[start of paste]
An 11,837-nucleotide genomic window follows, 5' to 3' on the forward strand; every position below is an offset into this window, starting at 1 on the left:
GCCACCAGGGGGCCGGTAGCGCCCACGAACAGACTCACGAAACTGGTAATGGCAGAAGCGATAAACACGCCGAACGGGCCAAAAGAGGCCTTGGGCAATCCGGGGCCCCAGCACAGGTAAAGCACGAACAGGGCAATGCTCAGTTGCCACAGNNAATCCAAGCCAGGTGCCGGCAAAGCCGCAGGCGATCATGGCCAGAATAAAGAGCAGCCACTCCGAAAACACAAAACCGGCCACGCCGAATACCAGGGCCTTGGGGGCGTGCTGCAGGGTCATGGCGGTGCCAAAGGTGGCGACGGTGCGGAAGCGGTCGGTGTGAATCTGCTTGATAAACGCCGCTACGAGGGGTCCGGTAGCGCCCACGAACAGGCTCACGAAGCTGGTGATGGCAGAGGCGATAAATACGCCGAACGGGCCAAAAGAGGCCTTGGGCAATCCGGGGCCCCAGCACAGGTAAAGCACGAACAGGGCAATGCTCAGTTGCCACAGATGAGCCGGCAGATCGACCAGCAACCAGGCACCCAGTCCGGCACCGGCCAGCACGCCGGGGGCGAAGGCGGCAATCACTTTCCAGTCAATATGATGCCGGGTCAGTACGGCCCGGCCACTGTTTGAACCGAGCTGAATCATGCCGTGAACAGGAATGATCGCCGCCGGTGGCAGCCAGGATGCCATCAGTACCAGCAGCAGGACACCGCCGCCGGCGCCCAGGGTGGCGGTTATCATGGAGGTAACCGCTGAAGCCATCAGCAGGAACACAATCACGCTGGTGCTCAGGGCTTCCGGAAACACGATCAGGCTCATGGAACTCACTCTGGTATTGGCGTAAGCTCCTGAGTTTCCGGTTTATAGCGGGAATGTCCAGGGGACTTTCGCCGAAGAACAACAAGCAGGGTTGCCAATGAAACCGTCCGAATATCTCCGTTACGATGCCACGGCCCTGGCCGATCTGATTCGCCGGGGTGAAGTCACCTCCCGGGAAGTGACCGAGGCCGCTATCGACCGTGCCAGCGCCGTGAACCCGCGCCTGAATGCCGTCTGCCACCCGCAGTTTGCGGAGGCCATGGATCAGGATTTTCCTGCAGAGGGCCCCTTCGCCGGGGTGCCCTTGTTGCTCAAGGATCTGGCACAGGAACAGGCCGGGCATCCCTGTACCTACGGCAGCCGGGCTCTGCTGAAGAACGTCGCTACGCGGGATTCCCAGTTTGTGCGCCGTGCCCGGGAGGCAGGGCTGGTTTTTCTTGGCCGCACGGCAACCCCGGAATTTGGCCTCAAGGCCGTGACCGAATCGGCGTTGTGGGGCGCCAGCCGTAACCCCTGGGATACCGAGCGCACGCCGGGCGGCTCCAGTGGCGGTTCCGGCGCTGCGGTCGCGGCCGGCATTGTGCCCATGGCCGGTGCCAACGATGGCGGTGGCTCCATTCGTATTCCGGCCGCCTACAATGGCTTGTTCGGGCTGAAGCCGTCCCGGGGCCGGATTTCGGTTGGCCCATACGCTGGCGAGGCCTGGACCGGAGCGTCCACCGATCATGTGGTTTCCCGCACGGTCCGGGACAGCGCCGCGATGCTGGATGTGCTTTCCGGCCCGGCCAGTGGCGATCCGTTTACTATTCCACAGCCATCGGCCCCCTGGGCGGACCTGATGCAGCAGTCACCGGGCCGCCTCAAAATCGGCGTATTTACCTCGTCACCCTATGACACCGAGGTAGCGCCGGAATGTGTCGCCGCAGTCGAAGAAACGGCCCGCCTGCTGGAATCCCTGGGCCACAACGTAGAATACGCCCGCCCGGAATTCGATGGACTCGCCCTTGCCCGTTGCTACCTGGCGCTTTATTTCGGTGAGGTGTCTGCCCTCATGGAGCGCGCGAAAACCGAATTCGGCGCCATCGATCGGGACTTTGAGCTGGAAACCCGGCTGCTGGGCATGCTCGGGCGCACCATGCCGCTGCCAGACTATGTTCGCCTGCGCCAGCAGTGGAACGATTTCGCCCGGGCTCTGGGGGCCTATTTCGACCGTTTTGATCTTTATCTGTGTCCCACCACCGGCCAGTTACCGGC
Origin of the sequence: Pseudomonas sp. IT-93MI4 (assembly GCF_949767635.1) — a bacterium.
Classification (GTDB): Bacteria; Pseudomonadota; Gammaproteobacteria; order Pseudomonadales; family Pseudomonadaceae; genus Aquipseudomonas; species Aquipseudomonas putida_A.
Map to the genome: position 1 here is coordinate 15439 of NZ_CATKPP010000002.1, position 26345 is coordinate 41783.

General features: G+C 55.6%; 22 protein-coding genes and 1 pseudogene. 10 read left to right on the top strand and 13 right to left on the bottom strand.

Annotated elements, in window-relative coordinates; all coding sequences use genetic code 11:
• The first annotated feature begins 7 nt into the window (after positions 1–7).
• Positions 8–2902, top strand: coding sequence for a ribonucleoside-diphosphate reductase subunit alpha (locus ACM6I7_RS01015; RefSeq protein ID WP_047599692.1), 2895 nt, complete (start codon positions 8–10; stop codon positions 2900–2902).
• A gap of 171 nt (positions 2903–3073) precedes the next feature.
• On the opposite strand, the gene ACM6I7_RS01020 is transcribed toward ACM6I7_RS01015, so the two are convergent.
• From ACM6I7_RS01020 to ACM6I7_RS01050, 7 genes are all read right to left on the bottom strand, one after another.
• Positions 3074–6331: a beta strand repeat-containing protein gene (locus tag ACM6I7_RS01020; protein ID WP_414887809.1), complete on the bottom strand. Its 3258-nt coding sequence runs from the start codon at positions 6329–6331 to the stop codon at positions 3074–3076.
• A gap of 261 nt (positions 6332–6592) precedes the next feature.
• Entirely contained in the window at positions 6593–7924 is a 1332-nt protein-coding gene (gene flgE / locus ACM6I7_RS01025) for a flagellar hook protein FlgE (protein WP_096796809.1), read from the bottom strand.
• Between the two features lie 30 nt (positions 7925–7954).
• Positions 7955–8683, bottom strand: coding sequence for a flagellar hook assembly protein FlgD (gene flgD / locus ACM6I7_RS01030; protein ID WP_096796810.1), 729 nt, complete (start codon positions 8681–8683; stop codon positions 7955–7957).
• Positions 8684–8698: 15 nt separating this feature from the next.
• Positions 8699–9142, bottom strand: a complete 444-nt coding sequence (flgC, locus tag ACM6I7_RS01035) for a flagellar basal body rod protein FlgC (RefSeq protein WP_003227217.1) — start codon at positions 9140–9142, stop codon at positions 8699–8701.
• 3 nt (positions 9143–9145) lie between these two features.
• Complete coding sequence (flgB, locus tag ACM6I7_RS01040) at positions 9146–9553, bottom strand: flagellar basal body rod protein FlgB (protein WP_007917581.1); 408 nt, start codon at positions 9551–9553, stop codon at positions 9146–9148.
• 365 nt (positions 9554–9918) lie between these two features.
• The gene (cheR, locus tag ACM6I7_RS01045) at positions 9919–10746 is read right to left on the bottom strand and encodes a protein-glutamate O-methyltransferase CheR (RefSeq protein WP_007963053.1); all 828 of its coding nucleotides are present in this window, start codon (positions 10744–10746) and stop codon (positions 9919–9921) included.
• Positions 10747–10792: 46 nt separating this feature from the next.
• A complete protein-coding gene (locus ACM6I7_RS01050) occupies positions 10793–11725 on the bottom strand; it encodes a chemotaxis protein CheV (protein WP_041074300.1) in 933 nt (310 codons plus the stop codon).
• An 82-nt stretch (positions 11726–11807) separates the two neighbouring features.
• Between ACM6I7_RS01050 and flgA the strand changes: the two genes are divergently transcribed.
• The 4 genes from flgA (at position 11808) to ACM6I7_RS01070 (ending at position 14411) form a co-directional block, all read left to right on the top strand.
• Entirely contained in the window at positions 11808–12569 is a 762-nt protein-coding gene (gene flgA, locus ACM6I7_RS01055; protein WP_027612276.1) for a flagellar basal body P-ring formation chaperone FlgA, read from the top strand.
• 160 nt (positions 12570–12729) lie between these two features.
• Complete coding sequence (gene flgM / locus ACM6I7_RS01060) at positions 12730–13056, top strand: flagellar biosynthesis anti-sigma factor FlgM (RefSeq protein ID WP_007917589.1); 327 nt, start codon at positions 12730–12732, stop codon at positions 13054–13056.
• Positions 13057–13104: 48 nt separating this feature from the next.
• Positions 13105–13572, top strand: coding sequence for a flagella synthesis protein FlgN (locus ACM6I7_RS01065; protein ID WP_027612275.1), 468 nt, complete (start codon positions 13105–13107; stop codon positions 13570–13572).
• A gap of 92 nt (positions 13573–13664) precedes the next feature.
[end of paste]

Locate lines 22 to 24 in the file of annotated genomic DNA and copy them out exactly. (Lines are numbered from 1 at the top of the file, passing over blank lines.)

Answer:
• 365 nt (positions 9554–9918) lie between these two features.
• The gene (cheR, locus tag ACM6I7_RS01045) at positions 9919–10746 is read right to left on the bottom strand and encodes a protein-glutamate O-methyltransferase CheR (RefSeq protein WP_007963053.1); all 828 of its coding nucleotides are present in this window, start codon (positions 10744–10746) and stop codon (positions 9919–9921) included.
• Positions 10747–10792: 46 nt separating this feature from the next.